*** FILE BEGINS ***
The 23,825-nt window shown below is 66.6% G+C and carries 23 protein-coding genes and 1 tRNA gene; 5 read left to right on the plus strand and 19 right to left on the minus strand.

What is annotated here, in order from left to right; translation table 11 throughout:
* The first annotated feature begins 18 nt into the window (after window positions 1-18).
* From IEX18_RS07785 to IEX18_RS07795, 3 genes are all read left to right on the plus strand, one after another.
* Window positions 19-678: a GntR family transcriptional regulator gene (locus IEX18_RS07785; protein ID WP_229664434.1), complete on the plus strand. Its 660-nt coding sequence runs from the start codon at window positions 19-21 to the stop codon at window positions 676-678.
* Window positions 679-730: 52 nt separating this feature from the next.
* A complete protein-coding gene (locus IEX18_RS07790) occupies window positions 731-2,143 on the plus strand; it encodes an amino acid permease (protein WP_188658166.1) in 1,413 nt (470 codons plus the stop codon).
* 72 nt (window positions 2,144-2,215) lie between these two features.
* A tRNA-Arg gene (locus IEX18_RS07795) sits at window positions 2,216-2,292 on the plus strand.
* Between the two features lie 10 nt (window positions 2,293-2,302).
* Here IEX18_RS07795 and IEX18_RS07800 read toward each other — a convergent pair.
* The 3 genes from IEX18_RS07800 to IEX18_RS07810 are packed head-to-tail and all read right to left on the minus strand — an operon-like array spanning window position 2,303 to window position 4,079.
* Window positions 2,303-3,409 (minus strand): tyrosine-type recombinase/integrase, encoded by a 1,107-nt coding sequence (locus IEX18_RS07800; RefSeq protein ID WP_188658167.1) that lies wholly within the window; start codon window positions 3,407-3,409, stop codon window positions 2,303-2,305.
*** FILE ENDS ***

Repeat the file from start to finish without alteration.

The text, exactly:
The 23,825-nt window shown below is 66.6% G+C and carries 23 protein-coding genes and 1 tRNA gene; 5 read left to right on the plus strand and 19 right to left on the minus strand.

What is annotated here, in order from left to right; translation table 11 throughout:
* The first annotated feature begins 18 nt into the window (after window positions 1-18).
* From IEX18_RS07785 to IEX18_RS07795, 3 genes are all read left to right on the plus strand, one after another.
* Window positions 19-678: a GntR family transcriptional regulator gene (locus IEX18_RS07785; protein ID WP_229664434.1), complete on the plus strand. Its 660-nt coding sequence runs from the start codon at window positions 19-21 to the stop codon at window positions 676-678.
* Window positions 679-730: 52 nt separating this feature from the next.
* A complete protein-coding gene (locus IEX18_RS07790) occupies window positions 731-2,143 on the plus strand; it encodes an amino acid permease (protein WP_188658166.1) in 1,413 nt (470 codons plus the stop codon).
* 72 nt (window positions 2,144-2,215) lie between these two features.
* A tRNA-Arg gene (locus IEX18_RS07795) sits at window positions 2,216-2,292 on the plus strand.
* Between the two features lie 10 nt (window positions 2,293-2,302).
* Here IEX18_RS07795 and IEX18_RS07800 read toward each other — a convergent pair.
* The 3 genes from IEX18_RS07800 to IEX18_RS07810 are packed head-to-tail and all read right to left on the minus strand — an operon-like array spanning window position 2,303 to window position 4,079.
* Window positions 2,303-3,409 (minus strand): tyrosine-type recombinase/integrase, encoded by a 1,107-nt coding sequence (locus IEX18_RS07800; RefSeq protein ID WP_188658167.1) that lies wholly within the window; start codon window positions 3,407-3,409, stop codon window positions 2,303-2,305.